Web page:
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Jakarta Post

Jokowi has '€˜golden opportunity'€™ to build better KPK, police

  • Haeril Halim

    The Jakarta Post

  /   Sat, February 14, 2015   /  07:41 am
Jokowi has '€˜golden opportunity'€™ to build better KPK, police

Tony Kwok

The current standoff between the National Police and the Corruption Eradication Commission (KPK) has raised concerns among international observers at the country'€™s efforts to fight corruption.

Former commissioner of Hong Kong'€™s Independent Commission Against Corruption (ICAC), Tony Kwok, has been in town to get a firsthand look at the current scuffle.

The Jakarta Post'€™s Haeril Halim interviewed Kwok earlier this week, during which meeting he shared stories about a similar conflict between the ICAC and the Hong Kong police back in 1977. Below are the excerpts of the interview.


Question: What is your take on the current standoff?

Answer: I'€™m very concerned about the current situation because there seems to be some kind of effort to defeat or minimize the KPK.

Based on my experience handling the same kind of conflict between the police and the ICAC in 1977, here is my solution to the conflict.

I want to emphasize the importance of the conflict of interest principle in criminal investigations. For example, if I'€™m investigating a case and I find my brother is involved then I must declare that I have a conflict of interest. That way I will be taken off the investigation.

The same principle applies to the police as there is a public perception, rightly or wrongly, that investigations into the KPK'€™s commissioners, which have all come at the same time, are more than a coincidence.

This gives the impression that this has been orchestrated by some elements of the police to really try to cause problems with the KPK.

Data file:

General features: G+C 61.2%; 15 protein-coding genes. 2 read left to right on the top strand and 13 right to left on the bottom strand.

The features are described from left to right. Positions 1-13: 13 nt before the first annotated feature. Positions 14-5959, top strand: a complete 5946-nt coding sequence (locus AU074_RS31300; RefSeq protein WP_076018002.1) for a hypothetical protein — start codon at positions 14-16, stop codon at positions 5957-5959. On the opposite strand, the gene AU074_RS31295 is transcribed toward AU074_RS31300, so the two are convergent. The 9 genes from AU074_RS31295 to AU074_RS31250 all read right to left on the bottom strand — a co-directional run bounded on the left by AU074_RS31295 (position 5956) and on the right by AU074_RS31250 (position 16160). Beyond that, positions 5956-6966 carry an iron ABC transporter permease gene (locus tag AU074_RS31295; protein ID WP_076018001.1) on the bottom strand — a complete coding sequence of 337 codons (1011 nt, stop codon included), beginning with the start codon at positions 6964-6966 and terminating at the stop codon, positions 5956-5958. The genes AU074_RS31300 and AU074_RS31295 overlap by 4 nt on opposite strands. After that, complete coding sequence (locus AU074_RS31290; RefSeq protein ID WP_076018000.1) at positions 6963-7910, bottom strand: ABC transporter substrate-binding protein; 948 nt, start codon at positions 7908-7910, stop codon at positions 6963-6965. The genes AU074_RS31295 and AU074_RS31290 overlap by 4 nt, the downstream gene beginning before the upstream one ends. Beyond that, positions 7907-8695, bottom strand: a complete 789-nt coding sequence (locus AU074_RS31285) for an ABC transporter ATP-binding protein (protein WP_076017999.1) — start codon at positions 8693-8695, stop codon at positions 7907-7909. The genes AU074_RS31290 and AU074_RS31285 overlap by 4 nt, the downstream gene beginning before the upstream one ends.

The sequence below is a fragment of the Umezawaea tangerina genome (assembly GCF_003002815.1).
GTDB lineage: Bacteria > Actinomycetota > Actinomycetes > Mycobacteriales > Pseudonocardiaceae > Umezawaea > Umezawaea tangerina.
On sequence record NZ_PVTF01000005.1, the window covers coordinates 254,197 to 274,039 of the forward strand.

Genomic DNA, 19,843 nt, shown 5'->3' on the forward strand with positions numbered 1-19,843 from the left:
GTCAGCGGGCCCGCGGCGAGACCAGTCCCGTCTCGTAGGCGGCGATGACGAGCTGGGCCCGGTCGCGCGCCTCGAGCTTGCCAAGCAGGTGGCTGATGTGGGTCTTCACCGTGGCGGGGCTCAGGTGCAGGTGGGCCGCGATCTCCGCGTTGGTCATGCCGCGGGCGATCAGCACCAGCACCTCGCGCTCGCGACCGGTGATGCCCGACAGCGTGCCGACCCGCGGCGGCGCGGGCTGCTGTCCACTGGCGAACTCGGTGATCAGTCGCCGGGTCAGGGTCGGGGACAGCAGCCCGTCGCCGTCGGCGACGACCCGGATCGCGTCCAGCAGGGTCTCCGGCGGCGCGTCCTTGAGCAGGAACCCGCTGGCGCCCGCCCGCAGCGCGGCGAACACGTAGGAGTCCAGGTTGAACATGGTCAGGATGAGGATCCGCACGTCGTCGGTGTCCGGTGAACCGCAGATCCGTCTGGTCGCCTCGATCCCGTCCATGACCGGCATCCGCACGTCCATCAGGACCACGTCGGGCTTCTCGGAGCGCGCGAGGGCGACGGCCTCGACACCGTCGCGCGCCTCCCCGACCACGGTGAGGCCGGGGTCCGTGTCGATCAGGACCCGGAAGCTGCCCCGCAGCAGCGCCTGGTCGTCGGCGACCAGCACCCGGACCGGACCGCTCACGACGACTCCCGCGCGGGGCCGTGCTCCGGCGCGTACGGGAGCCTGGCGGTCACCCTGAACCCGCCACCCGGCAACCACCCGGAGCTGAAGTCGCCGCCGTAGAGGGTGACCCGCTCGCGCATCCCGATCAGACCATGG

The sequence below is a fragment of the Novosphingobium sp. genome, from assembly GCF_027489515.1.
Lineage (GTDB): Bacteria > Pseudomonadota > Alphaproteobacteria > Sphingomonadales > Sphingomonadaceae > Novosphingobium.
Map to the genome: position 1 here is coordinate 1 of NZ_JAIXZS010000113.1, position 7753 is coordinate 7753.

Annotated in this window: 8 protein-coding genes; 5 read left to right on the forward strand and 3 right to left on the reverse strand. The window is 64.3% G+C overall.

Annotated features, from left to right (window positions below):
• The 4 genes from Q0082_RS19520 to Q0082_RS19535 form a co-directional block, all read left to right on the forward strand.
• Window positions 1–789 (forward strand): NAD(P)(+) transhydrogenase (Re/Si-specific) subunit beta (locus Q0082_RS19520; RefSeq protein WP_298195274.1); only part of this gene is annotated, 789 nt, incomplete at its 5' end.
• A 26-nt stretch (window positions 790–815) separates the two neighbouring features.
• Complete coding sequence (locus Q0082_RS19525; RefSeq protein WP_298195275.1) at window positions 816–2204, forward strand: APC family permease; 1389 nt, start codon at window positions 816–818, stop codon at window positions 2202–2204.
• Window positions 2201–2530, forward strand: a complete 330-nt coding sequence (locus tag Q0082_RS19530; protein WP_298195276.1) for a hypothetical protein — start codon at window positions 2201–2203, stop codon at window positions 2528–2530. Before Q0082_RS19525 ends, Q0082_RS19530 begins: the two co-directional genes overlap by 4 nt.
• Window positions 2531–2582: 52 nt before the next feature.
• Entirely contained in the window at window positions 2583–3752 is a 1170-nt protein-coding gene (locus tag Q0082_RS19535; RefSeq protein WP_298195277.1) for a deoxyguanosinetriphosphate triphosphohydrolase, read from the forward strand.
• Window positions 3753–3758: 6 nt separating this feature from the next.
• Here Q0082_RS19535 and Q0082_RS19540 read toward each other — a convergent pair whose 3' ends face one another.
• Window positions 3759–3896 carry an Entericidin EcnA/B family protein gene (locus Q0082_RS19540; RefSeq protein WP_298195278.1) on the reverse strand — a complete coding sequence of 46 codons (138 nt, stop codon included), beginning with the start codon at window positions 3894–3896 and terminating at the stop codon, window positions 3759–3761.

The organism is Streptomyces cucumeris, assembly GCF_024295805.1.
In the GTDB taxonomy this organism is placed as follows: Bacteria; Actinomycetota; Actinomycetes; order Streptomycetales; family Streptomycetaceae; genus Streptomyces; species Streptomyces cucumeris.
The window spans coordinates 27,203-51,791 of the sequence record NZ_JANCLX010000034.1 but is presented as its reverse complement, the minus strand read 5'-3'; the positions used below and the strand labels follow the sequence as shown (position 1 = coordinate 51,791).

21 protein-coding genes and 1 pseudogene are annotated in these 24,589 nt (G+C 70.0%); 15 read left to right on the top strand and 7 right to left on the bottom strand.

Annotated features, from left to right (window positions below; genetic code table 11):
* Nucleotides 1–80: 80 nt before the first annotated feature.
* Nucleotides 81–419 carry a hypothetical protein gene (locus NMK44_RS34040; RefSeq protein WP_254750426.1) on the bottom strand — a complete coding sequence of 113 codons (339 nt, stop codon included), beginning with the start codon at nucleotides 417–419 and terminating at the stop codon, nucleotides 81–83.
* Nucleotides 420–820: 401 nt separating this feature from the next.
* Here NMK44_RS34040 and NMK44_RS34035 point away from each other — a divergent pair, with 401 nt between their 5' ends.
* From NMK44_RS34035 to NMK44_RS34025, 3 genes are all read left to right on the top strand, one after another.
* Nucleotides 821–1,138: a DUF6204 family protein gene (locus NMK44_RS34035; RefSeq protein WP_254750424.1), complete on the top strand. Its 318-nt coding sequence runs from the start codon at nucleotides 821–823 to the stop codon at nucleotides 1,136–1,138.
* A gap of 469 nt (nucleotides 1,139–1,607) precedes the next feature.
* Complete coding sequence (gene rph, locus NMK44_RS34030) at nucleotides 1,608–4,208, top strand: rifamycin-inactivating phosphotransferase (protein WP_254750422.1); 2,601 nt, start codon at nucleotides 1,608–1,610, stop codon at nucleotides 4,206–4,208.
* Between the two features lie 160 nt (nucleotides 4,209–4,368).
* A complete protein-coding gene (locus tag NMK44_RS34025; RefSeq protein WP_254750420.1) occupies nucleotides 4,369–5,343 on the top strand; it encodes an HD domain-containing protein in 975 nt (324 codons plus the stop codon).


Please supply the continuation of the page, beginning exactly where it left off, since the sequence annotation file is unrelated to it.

So who should investigate?

Somebody else, but who is up to President Joko '€œJokowi'€ Widodo. He can appoint an independent team to takeover the investigation from the police. As President, he must have the authority to do so. This is something he should seriously consider.

The President has already appointed a team of nine individuals to monitor the situation, but instead of just asking this team to give him advice, he should go further by giving investigative authority to the team to carry out an investigation.

What about Budi'€™s case at the KPK?

The same principle should apply to Budi'€™s case. As the handling of the two cases seems to be plagued by conflicts of interest, then the advisory team set up by Jokowi should takeover the two cases, or the President could form another new team to investigate Budi'€™s case. That would seem to be fair.

But the problem remains, because even if Jokowi gives investigative authority to the team, it still would not have the authority to bring the cases to court. What do you think?

It'€™s simple. The team finishes its investigation and then follows the normal channel and hands over the investigation dossier to the Attorney General'€™s Office (AGO), so at that point it'€™s the prosecutors'€™ job to prepare an indictment to face the court.

Explain the nature of the conflict you experienced in Hong Kong in 1977. What lessons can be learnt from that clash?

The ICAC investigated police officers in 1977, after which the police tried to attack the ICAC.

This sort of crisis can bring opportunities to improve the situation. To ease the tensions, the government of Hong Kong gave amnesty to police officers for their crimes of corruption committed prior to 1977, except those who had committed very serious corruption.

At that time, the problem was that there was no clear definition of '€œserious corruption'€.

Giving amnesties was not an easy choice and the government was criticized afterward. Still, the move helped to ease tensions at the time. But I'€™m not suggesting this kind of solution for the conflict in this country.

At the time, ICAC took strong actions against the police. The amnesty route could be something to look into, but it wasn'€™t an easy path to follow as we could not draw a line to determine who to give amnesty to and who not.

If someone accepted US$1 million in bribes, would you give him an amnesty? What about $500,000? Where do you draw the line? You cannot give blanket immunity (amnesty to all). That'€™s why you need to consider the term '€œamnesty'€.

However, after the 1977 conflict, the Hong Kong police and ICAC enjoyed much better relations.

That'€™s why I say a crisis can become an opportunity. Perhaps President Jokowi could launch a comprehensive review of KPK-police relations after the current conflict is resolved.

This crisis could turn out to be a golden opportunity to build a better KPK and National Police.

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